Grove Press is a hardcover and paperback imprint of Grove Atlantic, Inc. Grove Press was founded on Grove Street in New York’s Greenwich Village in 1947. But its true beginning came in 1951 when twenty-eight-year-old Barney Rossett, Jr. bought the company and turned it into one of the most influential publishers of the 1950s, 60s, and 70s. From the outset, Rossett took chances: Grove published many of the Beats including William S. Burroughs, Jack Kerouac, and Allen Ginsberg. In addition, Grove Press became the preeminent publisher of twentieth-century drama in America, publishing the work of Samuel Beckett (Nobel Prize for Literature 1969), Bertold Brecht, Eugene Ionesco, David Mamet (Pulitzer Prize for Drama 1984), Harold Pinter (Nobel Prize for Literature 2005), Tom Stoppard, and many more. The press also introduced to American audiences the work of international authors such as Jorge Luis Borges, Mikhail Bulgakov, Marguerite Duras, Jean Genet, Pablo Neruda, Octavio Paz (Nobel Prize for Literature 1990), Kenzaburo Oe (Nobel Prize for Literature 1994), Elfriede Jelinek (Nobel Prize for Literature 2004), Alain Robbe-Grillet, and Juan Rulfo. In the late 1950s and early 1960s, Barney Rossett challenged the obscenity laws by publishing D. H. Lawrence’s Lady Chatterley’s Lover and then Henry Miller’s Tropic of Cancer. His landmark court victories changed the American cultural landscape. Grove Press went on to publish literary erotic classics like The Story of O and ground-breaking gay fiction like John Rechy’s City of Night, as well as the works of the Marquis de Sade. On the political front, Grove Press published classics that include Franz Fanon’s The Wretched of the Earth, The Autobiography of Malcolm X, and Che Guevara’s The Bolivian Diary, among many other titles. In 1986, Barney Rosset sold the company and the press became part of Grove Weidenfeld. In 1993 that company was merged with Atlantic Monthly Press to form Grove Atlantic, Inc.

Since 1993, Grove Press has been both a hardcover and paperback imprint of Grove Atlantic publishing fiction, drama, poetry, literature in translation, and general nonfiction. Authors and titles include Jon Lee Anderson’s Che Guevara: A Revolutionary Life, Robert Olen Butler’s A Good Scent from a Strange Mountain (Pulitzer Prize for Literature 1993), Kiran Desai’s Inheritance of Loss (Man Booker Prize 2006), Richard Flanagan’s Gould’s Book of Fish (Commonwealth Prize 2002), Ismail Kadare’s The Siege, Jerzy Kosinski’s Steps (National Book Award 1969), Jacqueline Susann’s Valley of the Dolls, Nick McDonell’s Twelve, Catherine Millet’s The Sexual Life of Catherine M., Pascal Mercier’s Night Train to Lisbon, Kay Ryan (Poet Laureate of the United States 2008/9) as well as Antonio Lobo Antunes, Will Self, Barry Hannah, Terry Southern, and many others.

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Barry Hannah Long, Last, Happy
Long, Last, Happy

“Barry Hannah is the best fiction writer to appear in the South since Flannery O’Connor.”
Larry Mcmurtry

“Barry Hannah is an original, and one of the most consistently exciting writers of the post-Faulkner generation.”
William Styron, Salon

Click here for more on Barry Hannah and Long, Last, Happy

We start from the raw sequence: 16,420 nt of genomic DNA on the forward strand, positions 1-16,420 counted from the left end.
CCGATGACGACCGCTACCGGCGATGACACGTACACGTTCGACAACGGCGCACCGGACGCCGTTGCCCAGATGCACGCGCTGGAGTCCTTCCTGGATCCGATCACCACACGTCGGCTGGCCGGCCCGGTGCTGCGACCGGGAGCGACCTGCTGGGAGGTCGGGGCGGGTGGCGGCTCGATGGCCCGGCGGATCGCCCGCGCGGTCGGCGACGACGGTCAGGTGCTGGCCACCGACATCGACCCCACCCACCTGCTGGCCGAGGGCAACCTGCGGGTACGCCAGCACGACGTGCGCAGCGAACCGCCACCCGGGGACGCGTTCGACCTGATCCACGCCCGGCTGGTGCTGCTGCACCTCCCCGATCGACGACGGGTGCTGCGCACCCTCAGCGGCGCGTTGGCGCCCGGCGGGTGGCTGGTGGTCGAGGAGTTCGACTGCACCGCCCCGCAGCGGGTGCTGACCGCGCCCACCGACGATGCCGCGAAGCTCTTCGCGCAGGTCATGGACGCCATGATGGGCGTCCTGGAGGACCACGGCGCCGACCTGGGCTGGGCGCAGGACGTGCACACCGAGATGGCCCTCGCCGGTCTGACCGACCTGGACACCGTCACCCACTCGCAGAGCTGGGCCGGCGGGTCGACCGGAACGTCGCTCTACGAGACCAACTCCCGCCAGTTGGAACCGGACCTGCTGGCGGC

Forty Thieves by Thomas Perry
Matterhorn by Karl Marlantes
 
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The Labyrinth of Osiris By Paul Sussman

The Last Secret of the Temple By Paul Sussman

The Lost Army of Cambyses By Paul Sussman
The third novel from international best-selling author Paul Sussman, The Hidden Oasis is an action-packed thriller about an American mountain climber and a British professor who set out to solve a ghastly murder and discover the whereabouts of a mythical desert paradise.
The Hidden Oasis
By Paul Sussman
Grove Press
978-0-8021-4507-9 • $14.95 • Paperback • Sep. 2010
Thriller
Paul Sussman is an international best-selling writer whose previous two books, The Last Secret of the Temple and The Lost Army of Cambyses, have each sold over one million copies worldwide. In his new book, The Hidden Oasis, Sussman delivers a heart-pounding, action-packed novel set in Egypt’s Western Desert and revolving around a legendary desert paradise. 
      
The Hidden Oasis
begins with the murder of Alex Hannen, a former CIA agent living in Egypt. Her sister, Freya, a world-class mountain climber from the United States, travels to Cairo to help bury Alex, and once there immediately becomes suspicious of the doctor’s news that Alex had taken her own life. How, she asks, could Alex have injected herself with a lethal dose of morphine, given her lifelong fear of needles? The mysterious circumstances surrounding Alex’s death lead Freya on a search for the truth. She soon meets her sister’s dear friend, Flin Brodie, a world-renowned authority on predynastic Egypt. Flin is also searching for answers—he has devoted his career to studying the existence of a mythic hidden oasis, an Atlantis of the sands, elusive to the great desert explorers of the twentieth century and supposedly housing a valuable, mythic stone untouched for millennia. 
      
In this propulsive, fascinating thriller that takes readers through the bustling streets of Cairo and into the vast stretches of the Western Desert, Freya and Flin are led on an extraordinary adventure—sometimes violent, often dangerous, always thrilling—for the answer to one of archaeology’s greatest mysteries: the location of the legendary lost oasis of Zerzura, and the key to the astonishing, terrifying secret that lies at its heart. Filled with fascinating history about ancient Egypt, and featuring a terrific cast of characters, from a corrupt, lecherous arms dealer and his twin soccer-loving bodyguards, to a duplicitous American embassy worker and the dynamic couple at the book’s heart, The Hidden Oasis is another spellbinding thriller from Paul Sussman.
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